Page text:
After connecting the stereo to the amp, you’ll need to adjust the rear gain to set the volume level for the rear speakers as needed for the proper volume depending on the stereo’s signal strength.

Installing the amp

Product image of Belva BAK82 amp wiring kitAn amp wiring kit like this one will make installing your 4 channel amp much easier. A good-quality one like this Belva 8-gauge complete kit includes not just wiring but much more. You’ll also need to pick up a 2nd pair of RCA cables (if using them) and enough speaker wire.

Your amplifier needs a good solid metal connection to ground and you’ll need to run the positive battery wire to the engine compartment. Your amp wiring kit will also include a fuse holder that should be installed near the battery as well (most kits include instructions, by the way).

You’ll also need to connect the amp’s speaker outputs to the wire you ran from the radio.

As it also applies to 4 channels amps, for the amplifier installation you can follow my guides here:

Here’s a basic diagram as well to help:

How to install a 4 channel amp diagram

Setting up your amp

Alpine MRV-F300 4 channel amp end viewOnce installed, you should set up your amp’s gain levels and crossovers for best sound. In this image you can see the adjustable crossovers for both front and rear channels. Turn on the high-pass crossovers and adjust to a setting close to 50-60Hz, to allow good bass for music but block low-end bass that distorts.

Once installed, you’ll need to set up your amp’s gain levels and crossovers, if available. Most sold today have that. (See my recommendations at the end for some great models)

Gain control is the amount of signal amplification the amplifier performs. Ideally, with a good input signal it can be kept low to reduce any hiss or noise that can appear when it’s turned up high.

Here’s a great rule of thumb for how to adjust the gain for this type of system:

  1. Turn down gain controls on the amp
  2. Turn the stereo’s volume to 2/3 of maximum
  3. Slowly raise the gain controls until the volume is enough

When finished you should have enough volume available from the stereo but noise should be minimal. You’ll still need to tweak it a bit if volume is too high or too low.

Setting the crossover

As I mentioned at the beginning of this guide, using high-pass crossovers will allow more volume with less distortion and will help protect the speakers from heavy bass.

For both front and rear channels turn on the high-pass feature and, if an adjustable dial is available, set it near 50 to 60Hz. Some models don’t offer an adjustable frequency for the cutoff, but are likely preset to a good level.

Test and tweak

Once installed, test and tweak your amplifier as needed. A great way to mount your 4 channel amp is by using a board mounted to the car, covered with speaker box carpet or other material.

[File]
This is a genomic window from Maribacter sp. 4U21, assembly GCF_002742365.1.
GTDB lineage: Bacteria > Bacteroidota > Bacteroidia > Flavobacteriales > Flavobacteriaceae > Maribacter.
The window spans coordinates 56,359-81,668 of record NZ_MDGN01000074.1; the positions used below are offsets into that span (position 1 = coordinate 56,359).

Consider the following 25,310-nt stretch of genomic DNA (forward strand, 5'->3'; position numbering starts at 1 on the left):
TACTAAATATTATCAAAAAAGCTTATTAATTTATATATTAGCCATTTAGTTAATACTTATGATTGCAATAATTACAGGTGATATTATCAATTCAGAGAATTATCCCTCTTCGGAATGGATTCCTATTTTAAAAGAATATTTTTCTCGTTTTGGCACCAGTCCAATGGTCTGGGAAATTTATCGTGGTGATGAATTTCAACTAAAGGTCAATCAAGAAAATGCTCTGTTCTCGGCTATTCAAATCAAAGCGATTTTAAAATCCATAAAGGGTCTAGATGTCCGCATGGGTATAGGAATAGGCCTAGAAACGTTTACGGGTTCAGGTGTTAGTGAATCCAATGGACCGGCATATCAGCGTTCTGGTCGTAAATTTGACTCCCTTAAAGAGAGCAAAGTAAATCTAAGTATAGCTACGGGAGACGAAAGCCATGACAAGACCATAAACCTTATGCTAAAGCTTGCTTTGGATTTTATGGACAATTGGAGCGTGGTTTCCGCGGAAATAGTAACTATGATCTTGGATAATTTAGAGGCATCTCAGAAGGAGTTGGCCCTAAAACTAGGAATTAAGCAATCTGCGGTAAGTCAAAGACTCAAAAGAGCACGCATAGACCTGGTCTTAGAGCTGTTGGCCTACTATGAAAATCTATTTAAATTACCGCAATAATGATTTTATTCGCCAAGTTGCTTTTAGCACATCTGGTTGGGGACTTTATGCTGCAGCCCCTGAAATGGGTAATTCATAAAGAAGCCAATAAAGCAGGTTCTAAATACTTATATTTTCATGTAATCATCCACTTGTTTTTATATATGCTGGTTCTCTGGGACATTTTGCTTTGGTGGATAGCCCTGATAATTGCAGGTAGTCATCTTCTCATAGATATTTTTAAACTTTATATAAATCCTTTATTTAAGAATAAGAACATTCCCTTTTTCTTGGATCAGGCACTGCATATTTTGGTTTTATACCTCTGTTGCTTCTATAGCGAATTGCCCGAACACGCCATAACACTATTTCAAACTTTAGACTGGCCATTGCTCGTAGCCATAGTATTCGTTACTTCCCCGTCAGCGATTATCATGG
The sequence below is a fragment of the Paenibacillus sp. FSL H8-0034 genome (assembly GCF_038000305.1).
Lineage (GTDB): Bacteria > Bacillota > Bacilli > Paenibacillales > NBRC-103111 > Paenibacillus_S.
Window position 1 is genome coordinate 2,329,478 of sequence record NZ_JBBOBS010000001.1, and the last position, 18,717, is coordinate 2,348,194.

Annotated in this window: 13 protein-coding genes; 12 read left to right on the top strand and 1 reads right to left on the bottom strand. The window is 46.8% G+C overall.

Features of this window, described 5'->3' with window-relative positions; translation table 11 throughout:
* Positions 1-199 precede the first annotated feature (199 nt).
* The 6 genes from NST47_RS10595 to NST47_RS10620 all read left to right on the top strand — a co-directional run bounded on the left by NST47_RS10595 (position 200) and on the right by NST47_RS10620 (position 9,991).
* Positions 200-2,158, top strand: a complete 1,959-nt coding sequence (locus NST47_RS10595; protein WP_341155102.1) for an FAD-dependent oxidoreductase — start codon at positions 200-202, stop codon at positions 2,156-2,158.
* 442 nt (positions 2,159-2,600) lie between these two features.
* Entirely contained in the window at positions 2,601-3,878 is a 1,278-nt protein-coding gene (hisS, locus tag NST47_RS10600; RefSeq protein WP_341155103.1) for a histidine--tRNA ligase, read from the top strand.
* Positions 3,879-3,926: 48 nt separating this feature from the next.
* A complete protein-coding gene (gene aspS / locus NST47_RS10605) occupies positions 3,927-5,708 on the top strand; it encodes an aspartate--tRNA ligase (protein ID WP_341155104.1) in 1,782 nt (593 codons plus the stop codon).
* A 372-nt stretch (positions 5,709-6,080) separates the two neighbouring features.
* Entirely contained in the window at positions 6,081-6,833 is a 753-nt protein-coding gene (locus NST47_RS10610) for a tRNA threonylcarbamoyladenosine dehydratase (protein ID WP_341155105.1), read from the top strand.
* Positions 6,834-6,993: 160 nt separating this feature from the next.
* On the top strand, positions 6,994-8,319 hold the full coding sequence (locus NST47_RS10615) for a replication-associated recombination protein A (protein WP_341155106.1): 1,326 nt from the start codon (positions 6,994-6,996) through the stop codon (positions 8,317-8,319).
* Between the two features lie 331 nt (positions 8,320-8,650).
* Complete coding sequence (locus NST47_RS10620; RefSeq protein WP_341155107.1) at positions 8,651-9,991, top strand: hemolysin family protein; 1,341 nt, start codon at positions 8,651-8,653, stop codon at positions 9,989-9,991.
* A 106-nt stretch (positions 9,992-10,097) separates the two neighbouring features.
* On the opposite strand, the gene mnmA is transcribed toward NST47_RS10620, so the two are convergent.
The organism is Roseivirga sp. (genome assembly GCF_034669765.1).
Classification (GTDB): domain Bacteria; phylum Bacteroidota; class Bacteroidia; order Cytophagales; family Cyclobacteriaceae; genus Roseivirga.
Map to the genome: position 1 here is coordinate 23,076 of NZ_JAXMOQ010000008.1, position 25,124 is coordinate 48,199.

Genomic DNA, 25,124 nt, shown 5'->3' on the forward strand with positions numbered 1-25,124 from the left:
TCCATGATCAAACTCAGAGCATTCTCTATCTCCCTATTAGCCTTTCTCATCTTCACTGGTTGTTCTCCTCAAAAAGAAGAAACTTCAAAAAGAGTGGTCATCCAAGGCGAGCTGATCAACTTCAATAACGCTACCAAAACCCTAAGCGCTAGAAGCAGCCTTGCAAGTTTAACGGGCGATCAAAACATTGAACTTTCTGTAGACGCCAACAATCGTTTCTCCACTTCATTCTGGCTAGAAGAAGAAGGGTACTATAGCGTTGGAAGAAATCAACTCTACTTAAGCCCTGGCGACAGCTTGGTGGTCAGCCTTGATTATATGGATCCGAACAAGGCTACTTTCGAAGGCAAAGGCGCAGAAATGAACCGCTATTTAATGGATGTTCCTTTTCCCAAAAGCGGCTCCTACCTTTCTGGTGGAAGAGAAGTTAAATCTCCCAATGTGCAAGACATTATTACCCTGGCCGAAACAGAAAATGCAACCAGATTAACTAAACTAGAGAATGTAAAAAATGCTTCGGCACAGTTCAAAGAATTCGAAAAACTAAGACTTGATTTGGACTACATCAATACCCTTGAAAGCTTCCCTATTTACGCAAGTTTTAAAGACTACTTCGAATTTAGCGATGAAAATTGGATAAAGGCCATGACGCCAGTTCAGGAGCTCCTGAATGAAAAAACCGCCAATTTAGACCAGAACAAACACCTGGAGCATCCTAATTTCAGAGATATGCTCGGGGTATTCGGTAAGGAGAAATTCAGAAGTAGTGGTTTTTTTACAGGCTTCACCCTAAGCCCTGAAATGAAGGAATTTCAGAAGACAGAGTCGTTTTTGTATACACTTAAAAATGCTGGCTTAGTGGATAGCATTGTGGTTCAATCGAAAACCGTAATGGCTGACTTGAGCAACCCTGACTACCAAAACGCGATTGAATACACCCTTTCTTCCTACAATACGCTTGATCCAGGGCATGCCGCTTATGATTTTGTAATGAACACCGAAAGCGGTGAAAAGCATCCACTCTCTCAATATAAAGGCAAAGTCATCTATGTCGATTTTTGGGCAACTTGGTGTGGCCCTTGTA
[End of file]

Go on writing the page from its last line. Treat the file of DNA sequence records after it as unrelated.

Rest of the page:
Play some music you’re very familiar with and adjust things like bass, treble, and the fader as needed. Using music you’re very familiar with (of high quality) means you’ll be able to notice any problems with the sound fairly easily.

If you don’t already have one, you might consider later upgrading to a head unit with built-in equalizer (EQ) functions to help tailor the sound.

Summary and recommended products

Hopefully you’ve found this post helpful. Hooking up a 4 channel amp to your front and rear speakers takes some work and time, but it’s a great way to get sound you’ll love.

Considering buying an amplifier? You can find some great 4 channel amps (including the Alpine MRV-F300 pictured here) in my 4 channel amp buyer’s guide.

You’ll also need a good amp wiring kit – I’ve got a good amp kit buyer’s guide here.

If you find anything missing or have suggestions, just leave a comment below or send me a message!

22 Comments
  1. Thanks for your great write up. I only have 1 pair of rca outputs on my HU. Can I just use 2 pairs of y splitters to send the RCA signal to 4 channels or will I lose some quality?

    • Hi there, Taylor! I appreciate your comment and the question, too. It’s a good question!

      Yes, you can use 2 Y RCA cable adapters to send 2 RCA outputs from the head unit to 4 inputs on an amp. The amp is designed in a way that it won’t matter, and it won’t hurt anything.

      The signal quality should be basically exactly the same (unchanged) for all 4 inputs to the amp.

      You’ll just need to use the gain on channels 3 & 4 to set it like a fader when getting it set up. I would set the front pair first correctly and then worry about setting the rear channel levels.

      Thanks!
      Marty

  2. So going off what you’re saying it seems like you run your speaker wire out put from amp back to behind stereo and then connect the to the wire harness which then is using the stock factory speaker wire to feed the speakers in doors. Do you find any difference in avoiding the factory speaker wires to speakers? Meaning run new speaker wire from amp directly to each speaker. I was going to run with 16g this way, directly from amp to each speaker. If I do it your way and run from amp to behind head unit and use the factory wire from behind head unit to speakers will I lose any sound quality or power?

    I’m not sure what size the factory speaker wire is running throughout the vehicle.

    Installing in a 2001 Ford ranger XLT extended cab

    Here’s my product information-
    -I’m using two sets of RCA
    – 4 guage power supply
    -Jbl GX862 speakers
    -Jbl GX-a604 amp
    -Pioneer DEH-6000BT head unit